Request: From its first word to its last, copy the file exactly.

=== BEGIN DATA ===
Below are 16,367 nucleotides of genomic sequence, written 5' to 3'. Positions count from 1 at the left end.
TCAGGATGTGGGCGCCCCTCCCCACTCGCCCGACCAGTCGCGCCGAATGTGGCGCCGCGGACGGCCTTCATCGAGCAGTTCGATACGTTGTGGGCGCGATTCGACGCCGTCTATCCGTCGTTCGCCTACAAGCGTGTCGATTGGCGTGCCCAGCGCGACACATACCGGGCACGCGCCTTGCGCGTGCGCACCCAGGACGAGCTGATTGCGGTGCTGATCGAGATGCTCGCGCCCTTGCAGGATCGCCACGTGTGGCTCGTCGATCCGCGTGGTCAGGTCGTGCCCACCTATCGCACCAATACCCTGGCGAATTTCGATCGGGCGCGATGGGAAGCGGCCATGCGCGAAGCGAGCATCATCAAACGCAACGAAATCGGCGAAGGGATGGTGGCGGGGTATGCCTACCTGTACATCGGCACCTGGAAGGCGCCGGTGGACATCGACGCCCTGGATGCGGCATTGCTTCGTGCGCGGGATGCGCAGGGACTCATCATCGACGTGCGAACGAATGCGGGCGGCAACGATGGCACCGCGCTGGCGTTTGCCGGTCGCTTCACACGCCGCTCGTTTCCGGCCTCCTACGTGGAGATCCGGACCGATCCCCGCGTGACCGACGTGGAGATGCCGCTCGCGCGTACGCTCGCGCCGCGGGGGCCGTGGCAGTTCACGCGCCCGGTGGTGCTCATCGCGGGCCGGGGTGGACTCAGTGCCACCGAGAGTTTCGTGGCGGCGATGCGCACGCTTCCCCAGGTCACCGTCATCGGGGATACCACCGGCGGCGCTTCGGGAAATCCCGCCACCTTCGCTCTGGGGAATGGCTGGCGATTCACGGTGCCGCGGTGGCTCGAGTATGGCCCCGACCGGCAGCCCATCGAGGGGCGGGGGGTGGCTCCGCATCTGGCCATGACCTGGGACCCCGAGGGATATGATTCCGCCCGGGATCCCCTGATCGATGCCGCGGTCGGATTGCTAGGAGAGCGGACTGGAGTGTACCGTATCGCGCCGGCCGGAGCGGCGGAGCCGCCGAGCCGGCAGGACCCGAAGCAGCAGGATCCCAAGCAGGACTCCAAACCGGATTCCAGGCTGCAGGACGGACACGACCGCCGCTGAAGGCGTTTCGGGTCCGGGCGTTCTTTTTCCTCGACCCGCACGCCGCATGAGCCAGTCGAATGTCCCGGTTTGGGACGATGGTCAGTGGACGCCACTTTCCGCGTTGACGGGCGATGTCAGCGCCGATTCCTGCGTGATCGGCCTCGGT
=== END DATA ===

Below are 16,367 nucleotides of genomic sequence, written 5' to 3'. Positions count from 1 at the left end.
TCAGGATGTGGGCGCCCCTCCCCACTCGCCCGACCAGTCGCGCCGAATGTGGCGCCGCGGACGGCCTTCATCGAGCAGTTCGATACGTTGTGGGCGCGATTCGACGCCGTCTATCCGTCGTTCGCCTACAAGCGTGTCGATTGGCGTGCCCAGCGCGACACATACCGGGCACGCGCCTTGCGCGTGCGCACCCAGGACGAGCTGATTGCGGTGCTGATCGAGATGCTCGCGCCCTTGCAGGATCGCCACGTGTGGCTCGTCGATCCGCGTGGTCAGGTCGTGCCCACCTATCGCACCAATACCCTGGCGAATTTCGATCGGGCGCGATGGGAAGCGGCCATGCGCGAAGCGAGCATCATCAAACGCAACGAAATCGGCGAAGGGATGGTGGCGGGGTATGCCTACCTGTACATCGGCACCTGGAAGGCGCCGGTGGACATCGACGCCCTGGATGCGGCATTGCTTCGTGCGCGGGATGCGCAGGGACTCATCATCGACGTGCGAACGAATGCGGGCGGCAACGATGGCACCGCGCTGGCGTTTGCCGGTCGCTTCACACGCCGCTCGTTTCCGGCCTCCTACGTGGAGATCCGGACCGATCCCCGCGTGACCGACGTGGAGATGCCGCTCGCGCGTACGCTCGCGCCGCGGGGGCCGTGGCAGTTCACGCGCCCGGTGGTGCTCATCGCGGGCCGGGGTGGACTCAGTGCCACCGAGAGTTTCGTGGCGGCGATGCGCACGCTTCCCCAGGTCACCGTCATCGGGGATACCACCGGCGGCGCTTCGGGAAATCCCGCCACCTTCGCTCTGGGGAATGGCTGGCGATTCACGGTGCCGCGGTGGCTCGAGTATGGCCCCGACCGGCAGCCCATCGAGGGGCGGGGGGTGGCTCCGCATCTGGCCATGACCTGGGACCCCGAGGGATATGATTCCGCCCGGGATCCCCTGATCGATGCCGCGGTCGGATTGCTAGGAGAGCGGACTGGAGTGTACCGTATCGCGCCGGCCGGAGCGGCGGAGCCGCCGAGCCGGCAGGACCCGAAGCAGCAGGATCCCAAGCAGGACTCCAAACCGGATTCCAGGCTGCAGGACGGACACGACCGCCGCTGAAGGCGTTTCGGGTCCGGGCGTTCTTTTTCCTCGACCCGCACGCCGCATGAGCCAGTCGAATGTCCCGGTTTGGGACGATGGTCAGTGGACGCCACTTTCCGCGTTGACGGGCGATGTCAGCGCCGATTCCTGCGTGATCGGCCTCGGT